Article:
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63 Possible Causes for Deep Vein Thrombosis, Elevated Sedimentation Rate, Rigors and Chills

  • Cellulitis

    We report a 16-month-old girl with varicella complicated by cellulitis, invasive Group A Streptococcus (GAS) infection and deep vein thrombosis.[] […] erythrocyte sedimentation rate, elevated C-reactive protein Skin surface swab, blood cultures, cutaneous aspirates are NOT routinely recommended Recommended ONLY if malignancy[] Fever, chills or rigors before or at admission was noted in 91% (59/65). Patients presented most often with sharply demarcated erythema and raised borders (54/64).[]

  • Recurrent Small-Cell Carcinoma of the Lung

    Monitor patients for signs and symptoms of infusion-related reactions, including rigors, chills, wheezing, pruritus, flushing, rash, hypotension, hypoxemia, and fever.[]

  • Brucellosis

    vein thrombosis ( 29 ), and meningitis ( 31 ).[] A diagnosis of brucellar spondylitis is commonly made based on an elevated sedimentation rate and compatible nuclear medicine or magnetic resonance imaging, in conjunction[] Acute brucellosis may present with symptoms such as: Fever with chills and rigors Anorexia Headache Abdominal pain Muscular pain Fatigue and weakness Arthralgia Excessive[]

  • Typhoid Fever

    Complete blood count in patients with typhoid fever may show anemia with elevated erythrocyte sedimentation rate (ESR) and C-reactive protein (CRP), low platelet and lymphocyte[] A 30-year-old male was admitted to the Medicine Department of our hospital with 1-week history of high-grade fever with chills and rigors, moderate abdominal pain in the epigastric[] Liver enzymes and serum bilirubin levels may be elevated.[]

  • Typhus

    A tetrad of reported laboratory abnormalities consisting of elevated liver enzymes, lactate dehydrogenase, erythrocyte sedimentation rate and hypoalbuminemia was detected.[] High grade fever (90%), chills and rigors (68%), conjunctival suffusion (50%), body aches (43%), headache (41%), myalgias (37%), abdominal pain (21%), lymphadenopathy (17%[] Laboratory testing revealed an elevated erythrocyte sedimentation rate (49 mm per hour; normal range, 0 to 20) and increased levels of C-reactive protein (120.5 mg per liter[]

  • Q Fever

    However, 25% of patients have an elevated leukocyte count, ranging from 14 10 9 to 21 10 9 /liter. The erythrocyte sedimentation rate may be elevated.[] Patients may develop one or more of the following symptoms: sudden onset of acute fever greater than 39ºC (usually lasts 1-2 weeks) chills or rigors profuse sweating non-productive[] rate (ESR) is usually elevated (55 mm/h 30 mm/h) Several positive autoimmune antibodies, including antismooth muscle and antiphospholipid, may be seen Blood cultures are[]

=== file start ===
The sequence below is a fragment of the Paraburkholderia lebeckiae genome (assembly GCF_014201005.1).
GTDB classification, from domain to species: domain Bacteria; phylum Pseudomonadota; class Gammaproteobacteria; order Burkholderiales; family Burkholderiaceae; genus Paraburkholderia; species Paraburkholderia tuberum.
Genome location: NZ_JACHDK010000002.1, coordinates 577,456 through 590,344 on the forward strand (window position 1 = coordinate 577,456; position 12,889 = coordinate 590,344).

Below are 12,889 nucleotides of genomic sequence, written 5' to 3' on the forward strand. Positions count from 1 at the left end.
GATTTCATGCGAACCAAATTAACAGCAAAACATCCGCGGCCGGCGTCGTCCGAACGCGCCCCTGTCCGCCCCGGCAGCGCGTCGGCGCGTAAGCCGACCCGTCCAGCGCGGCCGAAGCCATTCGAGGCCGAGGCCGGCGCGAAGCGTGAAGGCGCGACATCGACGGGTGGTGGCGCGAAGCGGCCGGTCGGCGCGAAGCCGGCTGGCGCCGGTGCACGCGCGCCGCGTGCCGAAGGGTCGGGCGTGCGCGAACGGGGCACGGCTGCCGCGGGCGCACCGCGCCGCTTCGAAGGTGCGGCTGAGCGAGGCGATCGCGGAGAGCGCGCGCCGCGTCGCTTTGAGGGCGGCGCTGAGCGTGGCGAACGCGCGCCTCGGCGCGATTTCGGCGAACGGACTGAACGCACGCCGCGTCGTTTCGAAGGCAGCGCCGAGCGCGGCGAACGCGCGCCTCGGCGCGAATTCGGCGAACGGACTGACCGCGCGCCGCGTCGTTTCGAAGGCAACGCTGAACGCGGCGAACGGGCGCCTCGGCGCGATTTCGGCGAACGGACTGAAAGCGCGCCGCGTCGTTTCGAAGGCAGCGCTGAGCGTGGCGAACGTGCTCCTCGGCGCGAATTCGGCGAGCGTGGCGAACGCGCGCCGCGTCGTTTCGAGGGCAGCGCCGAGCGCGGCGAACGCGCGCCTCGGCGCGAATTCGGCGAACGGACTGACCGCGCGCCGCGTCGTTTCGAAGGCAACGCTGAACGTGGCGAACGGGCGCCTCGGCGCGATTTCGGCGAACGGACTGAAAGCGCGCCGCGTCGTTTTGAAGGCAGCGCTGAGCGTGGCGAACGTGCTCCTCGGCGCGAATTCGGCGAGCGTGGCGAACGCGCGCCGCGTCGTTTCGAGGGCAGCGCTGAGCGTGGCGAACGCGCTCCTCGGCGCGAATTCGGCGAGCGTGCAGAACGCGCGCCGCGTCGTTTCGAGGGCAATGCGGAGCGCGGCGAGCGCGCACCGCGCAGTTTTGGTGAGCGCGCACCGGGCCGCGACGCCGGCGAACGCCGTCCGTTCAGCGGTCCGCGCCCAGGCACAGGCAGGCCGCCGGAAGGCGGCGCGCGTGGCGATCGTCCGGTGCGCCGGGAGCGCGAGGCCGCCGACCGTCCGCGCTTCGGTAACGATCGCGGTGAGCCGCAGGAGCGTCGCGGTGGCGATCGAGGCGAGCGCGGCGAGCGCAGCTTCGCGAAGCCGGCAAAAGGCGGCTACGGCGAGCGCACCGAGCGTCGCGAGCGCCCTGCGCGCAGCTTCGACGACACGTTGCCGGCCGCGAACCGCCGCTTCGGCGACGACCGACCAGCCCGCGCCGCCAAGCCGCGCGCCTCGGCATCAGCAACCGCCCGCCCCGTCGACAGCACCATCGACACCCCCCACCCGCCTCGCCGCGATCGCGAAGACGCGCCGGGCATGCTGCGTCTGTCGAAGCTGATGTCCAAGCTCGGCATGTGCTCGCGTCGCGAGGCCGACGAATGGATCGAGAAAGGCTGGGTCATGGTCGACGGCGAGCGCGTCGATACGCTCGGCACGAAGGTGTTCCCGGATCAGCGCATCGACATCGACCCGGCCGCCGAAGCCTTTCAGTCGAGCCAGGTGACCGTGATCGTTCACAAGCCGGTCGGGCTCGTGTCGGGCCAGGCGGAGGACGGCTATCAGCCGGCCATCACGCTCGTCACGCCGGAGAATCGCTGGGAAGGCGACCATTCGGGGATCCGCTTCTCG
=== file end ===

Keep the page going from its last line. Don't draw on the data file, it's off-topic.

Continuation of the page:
• Focal Embolic Glomerulonephritis

    Doppler ultrasound of leg veins in suspected deep vein thrombosis.[] Table 6 shows erythrocyte sedimentation rate and serological tests other than ANCA. Erythrocyte sedimentation rate was elevated in all patients tested.[] Chills and chilly sensations are common, but frank rigors are unusual.[]

  • Acute Polyarticular Gouty Arthritis

    Vein Thrombosis Amir K Jaffer 207 Pulmonary Embolism Steven B Deitelzweig 217 Acute Aortic Dissection Eric M Siegal 227 Valvular Heart Disease Leonardo Rodriguez Brian P[] […] erythrocyte sedimentation rate or C-reactive protein (CRP) Infection, most inflammatory arthritides, advanced age, PMR, giant cell arteritis, cancer, anemia, pregnancy; menses[] The following findings are of particular concern: Joint warmth, swelling, and erythema Any extra-articular symptoms (eg, fever, rigors, rash, chills, plaques, mucosal ulcers[]

  • Splenic Abscess

    vein thrombosis Contraindications or limitations Multiple or septated abscesses [34] [8] [12] Anatomically inaccessible for drainage such as upper pole or hilar of the spleen[] His blood counts and biochemical parameters were within normal limits except elevated erythrocyte sedimentation rate (ESR) (60 mm/h Wintrobe's method).[] We report a 40-year-old diabetic man who presented with fever with chills and rigor for the last 9 days and heaviness in the left hypochondrium for the last 6 days.[]

  • Septicemia

    Injecting into this site increases the risk of contracting deep vein thrombosis, pulmonary embolus and abscesses.[] , severe rigors, hypotension, tachycardia and vomiting.[] Blood glucose management with insulin dosing Other management issues include prophylaxis for deep vein thrombosis, use of stress ulcer prophylaxis to prevent upper gastrointestinal[]

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